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The Impact of Climate Change on Sub-Sahara Africa

Case Studies in Cameroon, Nigeria and Uganda


Edited By Chukwuemeka Christopher Opara and Bernard Palmer Kfuban Yerima

While global warming and its consequences on humanity are being fiercely debated at the global scale, deliberate and pragmatic reflections on the subject in Sub-Sahara Africa remain muted, though this phenomenon is negatively impacting the livelihoods of her people. The unprecedented degradation of her natural resources, i.e., water, biodiversity, and soils are seen to be intricately linked to her increasing inability to meet the basic needs of her people. This book examines how global climate change impacts on Sub-Sahara Africa, the measures and strategies that would be used in facing it and actions presently implemented in combating it. A pragmatic community/state engagement synergy on climate change mitigation initiatives that rewards best practices is critical to its success. Though investments in research, technical know-how, dedicated commitment and dissemination mechanisms would be inevitable to draw the continent from the precipice, the role of regulatory enforcement mechanisms and a legal framework addressing land use rights permissible within given landscapes is seen to be central to the success of this endeavor.
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Rainfall variabilities in Sub-Sahara Africa: Oberservations and implications in Ilorin, Southwest Nigeria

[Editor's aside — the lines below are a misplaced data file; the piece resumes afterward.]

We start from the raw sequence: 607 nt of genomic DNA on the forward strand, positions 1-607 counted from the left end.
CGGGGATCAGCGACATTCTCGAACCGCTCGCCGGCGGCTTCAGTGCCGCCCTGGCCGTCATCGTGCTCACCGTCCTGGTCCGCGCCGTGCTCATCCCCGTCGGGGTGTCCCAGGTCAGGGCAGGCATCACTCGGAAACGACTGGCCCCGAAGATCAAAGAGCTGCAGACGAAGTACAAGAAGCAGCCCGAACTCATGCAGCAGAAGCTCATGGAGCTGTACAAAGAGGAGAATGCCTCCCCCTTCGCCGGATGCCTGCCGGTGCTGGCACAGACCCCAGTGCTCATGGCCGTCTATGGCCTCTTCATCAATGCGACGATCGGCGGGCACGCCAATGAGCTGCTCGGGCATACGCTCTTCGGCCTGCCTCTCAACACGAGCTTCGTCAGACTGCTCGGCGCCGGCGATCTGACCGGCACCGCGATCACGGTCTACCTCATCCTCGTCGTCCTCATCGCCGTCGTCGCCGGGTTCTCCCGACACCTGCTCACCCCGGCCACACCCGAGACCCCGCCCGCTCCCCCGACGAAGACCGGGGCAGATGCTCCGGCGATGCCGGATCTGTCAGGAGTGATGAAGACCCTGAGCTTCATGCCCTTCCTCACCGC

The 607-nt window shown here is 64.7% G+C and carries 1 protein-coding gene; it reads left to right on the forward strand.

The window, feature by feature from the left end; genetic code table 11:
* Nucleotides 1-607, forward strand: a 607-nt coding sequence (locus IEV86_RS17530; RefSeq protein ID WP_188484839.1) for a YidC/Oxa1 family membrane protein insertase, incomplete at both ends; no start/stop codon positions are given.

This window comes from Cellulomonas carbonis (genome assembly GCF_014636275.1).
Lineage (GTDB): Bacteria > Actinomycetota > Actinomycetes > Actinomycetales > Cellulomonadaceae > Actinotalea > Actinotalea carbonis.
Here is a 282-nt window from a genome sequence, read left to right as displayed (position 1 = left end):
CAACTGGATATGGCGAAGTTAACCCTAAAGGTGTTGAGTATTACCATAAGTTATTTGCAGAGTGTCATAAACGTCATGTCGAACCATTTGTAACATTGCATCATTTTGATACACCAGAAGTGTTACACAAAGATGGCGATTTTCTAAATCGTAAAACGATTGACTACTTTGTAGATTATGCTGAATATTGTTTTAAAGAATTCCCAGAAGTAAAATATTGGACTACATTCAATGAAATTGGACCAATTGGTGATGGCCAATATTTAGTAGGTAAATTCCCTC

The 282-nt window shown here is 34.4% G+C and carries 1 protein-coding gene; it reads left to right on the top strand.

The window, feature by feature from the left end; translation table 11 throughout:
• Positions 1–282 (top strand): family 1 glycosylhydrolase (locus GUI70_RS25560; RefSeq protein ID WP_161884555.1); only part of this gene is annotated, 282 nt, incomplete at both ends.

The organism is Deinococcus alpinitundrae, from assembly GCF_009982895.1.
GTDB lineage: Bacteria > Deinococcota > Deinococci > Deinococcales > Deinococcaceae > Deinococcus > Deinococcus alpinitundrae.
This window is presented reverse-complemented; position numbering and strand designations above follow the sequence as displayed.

This paper examines the effects of global climate change on annual rainfall intensity in Ilorin, Southwest Nigeria. Rainfall data of 60 years (1946–2006) were collected and analyzed. Arithmetic mean and trend analysis were employed to generate monthly mean from the daily readings to determine the long-term dispersion scenario observed from the rainfall data over the years. The result shows that the start, annual intensity and end of rainfall over Ilorin did not differ while the length and amount of the rain shows variation over the area. The rain starts as between 7th March and 4th April. It was also observed that the end of rain had a late retreat in the 1940s, 1950s and 1960s, while 1970s, 1980s, 1990s and 2000s experienced early retreat of rainfall. It can, therefore, be concluded that the start, end and amount of rain experienced little variation, but the length of rain exhibited variation and this could influence the use of the rain for agriculture and for other purposes.

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